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I would like to know how to select a specific TabItem in a WPF TabControl.

I tried these bellow but nothing work!

MyTabControl.SelectedIndex = x

MyTabControl.SelectedItem = MyTabItem

MyTabControl.SelectedValue = MyTabItem

MyTabItem.IsSelected = True


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All your examples except the third one are correct and will work. The problem must be at another location. Maybe you reset the item after setting or your code never is called?

MyTabControl.SelectedIndex = x
MyTabControl.SelectedItem = MyTabItem
MyTabItem.IsSelected = True

MyTabControl.SelectedValue = MyTabItem

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As @Chris says, any of the first three things should work and as @Phyxx says, it doesn't always really work. The problem is some subtle thing about the order of property changes. To work around it you need to let the WPF invoke your tab-selection code in its own time:

Dispatcher.BeginInvoke((Action)(() => MyTabControl.SelectedIndex = x));

This does just what Phyxx' timer does, but in a slightly less extreme way.

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But why is it so? The suggestion worked great (+1) but I can't stop fearing that doing it that way only hides an issue that's buried behind. When deciding between me doing something blatantly wrong and Microsoft's developer doing something blatantly wrong, I'd go with the safest horse - me. – Konrad Viltersten Jan 20 '15 at 22:52
My guess: the MS devels are wrong, but not "blatantly". WPF is a complicated and fuzzy API, and there seems to be no "one right way" to use it. As a result, you will certainly create a situation that MS didn't test for expect, or protect against. In this case we are somehow setting a field either too late (so it gets ignored) or too early (so it gets overwritten). Nobody, not even Microsoft, knows what the right time is. – Adrian Ratnapala Jan 21 '15 at 10:14
If it calms your nerves - it is perfectly normal to call the dispatcher for some WPF UI actions, it's actually the best way of making sure it happens at the right time, in the right environment. This is especially true for multi-threaded applications, or when you use Tasks. Adrian's answer should be marked as "the answer" - it is the most correct one. – Digifaktur Jan 26 '15 at 11:08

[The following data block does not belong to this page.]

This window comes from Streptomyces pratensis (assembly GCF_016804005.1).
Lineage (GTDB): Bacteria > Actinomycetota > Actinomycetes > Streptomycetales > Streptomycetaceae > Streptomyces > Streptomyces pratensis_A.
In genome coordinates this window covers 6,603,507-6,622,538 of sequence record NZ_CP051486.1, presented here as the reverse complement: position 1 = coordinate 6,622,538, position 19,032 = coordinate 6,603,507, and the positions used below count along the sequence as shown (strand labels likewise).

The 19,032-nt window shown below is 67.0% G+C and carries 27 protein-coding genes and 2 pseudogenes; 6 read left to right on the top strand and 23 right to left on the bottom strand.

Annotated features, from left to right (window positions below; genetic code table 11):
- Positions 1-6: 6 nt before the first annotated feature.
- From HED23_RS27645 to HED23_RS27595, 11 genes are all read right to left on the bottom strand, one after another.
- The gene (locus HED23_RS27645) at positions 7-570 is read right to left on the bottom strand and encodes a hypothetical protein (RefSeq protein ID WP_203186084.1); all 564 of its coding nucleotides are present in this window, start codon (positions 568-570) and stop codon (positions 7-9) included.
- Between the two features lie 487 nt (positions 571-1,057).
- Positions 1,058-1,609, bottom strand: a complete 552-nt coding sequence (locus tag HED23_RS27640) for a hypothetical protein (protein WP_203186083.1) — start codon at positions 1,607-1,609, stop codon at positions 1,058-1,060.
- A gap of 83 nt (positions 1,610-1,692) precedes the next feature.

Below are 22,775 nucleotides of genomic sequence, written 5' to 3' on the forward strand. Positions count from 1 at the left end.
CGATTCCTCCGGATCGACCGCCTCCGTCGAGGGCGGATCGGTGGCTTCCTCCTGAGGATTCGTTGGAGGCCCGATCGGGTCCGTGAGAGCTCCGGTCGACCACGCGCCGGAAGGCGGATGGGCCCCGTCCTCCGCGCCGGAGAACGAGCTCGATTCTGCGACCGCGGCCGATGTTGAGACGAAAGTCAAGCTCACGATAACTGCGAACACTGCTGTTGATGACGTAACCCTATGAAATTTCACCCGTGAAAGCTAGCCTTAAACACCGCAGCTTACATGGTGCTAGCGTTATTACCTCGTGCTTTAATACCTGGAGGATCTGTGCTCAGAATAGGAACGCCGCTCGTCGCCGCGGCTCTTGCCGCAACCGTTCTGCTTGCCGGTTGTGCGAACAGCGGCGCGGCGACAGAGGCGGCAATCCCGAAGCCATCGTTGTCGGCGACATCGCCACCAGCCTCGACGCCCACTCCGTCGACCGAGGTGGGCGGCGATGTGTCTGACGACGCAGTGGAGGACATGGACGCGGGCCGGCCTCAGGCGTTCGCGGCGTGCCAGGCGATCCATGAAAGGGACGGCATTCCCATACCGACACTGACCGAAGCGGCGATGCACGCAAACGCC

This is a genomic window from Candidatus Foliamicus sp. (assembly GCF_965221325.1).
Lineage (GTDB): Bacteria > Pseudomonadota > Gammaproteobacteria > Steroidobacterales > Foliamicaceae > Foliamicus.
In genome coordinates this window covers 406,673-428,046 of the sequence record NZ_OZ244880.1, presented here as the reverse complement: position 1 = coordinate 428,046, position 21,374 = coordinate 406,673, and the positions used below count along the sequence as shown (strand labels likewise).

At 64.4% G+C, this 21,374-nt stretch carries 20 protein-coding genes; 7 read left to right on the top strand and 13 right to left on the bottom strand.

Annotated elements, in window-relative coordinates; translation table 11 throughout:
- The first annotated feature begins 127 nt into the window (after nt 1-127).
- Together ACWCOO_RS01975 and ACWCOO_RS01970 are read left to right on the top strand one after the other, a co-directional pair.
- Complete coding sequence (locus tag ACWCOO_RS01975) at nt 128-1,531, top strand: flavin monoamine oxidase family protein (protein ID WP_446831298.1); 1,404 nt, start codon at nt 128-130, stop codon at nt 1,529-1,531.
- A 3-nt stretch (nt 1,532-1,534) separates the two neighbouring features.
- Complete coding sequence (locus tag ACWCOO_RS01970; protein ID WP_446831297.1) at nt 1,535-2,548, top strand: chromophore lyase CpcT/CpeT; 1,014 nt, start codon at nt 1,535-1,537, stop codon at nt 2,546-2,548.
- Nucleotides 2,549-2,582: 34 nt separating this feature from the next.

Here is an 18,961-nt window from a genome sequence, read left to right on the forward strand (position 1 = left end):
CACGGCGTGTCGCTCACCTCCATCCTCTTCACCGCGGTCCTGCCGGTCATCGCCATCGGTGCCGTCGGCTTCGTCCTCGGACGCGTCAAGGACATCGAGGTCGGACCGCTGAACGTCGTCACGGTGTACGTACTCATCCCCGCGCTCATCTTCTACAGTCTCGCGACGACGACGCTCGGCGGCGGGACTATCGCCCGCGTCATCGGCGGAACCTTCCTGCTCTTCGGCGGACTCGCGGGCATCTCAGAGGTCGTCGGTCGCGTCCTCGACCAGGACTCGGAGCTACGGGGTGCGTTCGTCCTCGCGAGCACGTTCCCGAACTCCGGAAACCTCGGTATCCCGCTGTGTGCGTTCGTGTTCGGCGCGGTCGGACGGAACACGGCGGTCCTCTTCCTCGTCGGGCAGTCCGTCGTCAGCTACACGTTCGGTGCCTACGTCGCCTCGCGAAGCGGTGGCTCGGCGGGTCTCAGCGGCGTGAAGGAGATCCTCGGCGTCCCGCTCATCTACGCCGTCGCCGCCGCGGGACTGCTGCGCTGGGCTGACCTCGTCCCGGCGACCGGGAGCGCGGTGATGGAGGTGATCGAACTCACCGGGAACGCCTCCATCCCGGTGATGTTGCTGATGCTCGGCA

@Digifaktur, that almost calms my nerves too. I was too harsh on Microsoft; GUI frameworks are hard because everything potentially gets notified about everything else, in who-knows-what order. I am fine with Dispatcher.*Invoke for shunting code between threads, but I get nervous when I have to blindly use it within a single thread just because I don't understand what's happening. – Adrian Ratnapala Jan 26 '15 at 15:53

Loop through the TabItems and for the tab to be selected, set

tabItem.IsSelected = true

If there are any other place due to binding changing you will see problem. Otherwise, the above code should work.

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Best answer by far!! – Andreas Apr 25 '14 at 13:02
Yep. This was a help to me. It should be the correct answer. – Mosquito Mike Aug 19 '15 at 2:12

One thing which hasn't been mentioned above:

The main reason something like this won't work is that the tab items do not have the "Name" property set. Each tab item of the tab control which you want to navigate to programmatically must have its name property set for any of the above code to work.

<tabItem Name="tab1"></tabItem>
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This worked for me. On dynamically created tabs none of the methods the should work did. I added names to all of them and they started working as expected. – Craig Neil Brown Mar 25 '15 at 22:59

I tried all the methods that should have worked, but like you nothing actually changed the selected tab. In the end I got it to work by putting the tab selection code in a DispatcherTimer tick.

       DispatcherTimer switchTabTimer = new DispatcherTimer();
       switchTabTimer.Interval = new TimeSpan(0);
       switchTabTimer.Tick += (object timerSender, EventArgs timerE) =>
           myTabControl.SelectedIndex = 0;
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Try to set the MyTabControl.SelectedIndex = x in the event handler of DataContextChanged or Loaded of your UI. Hope this will work.

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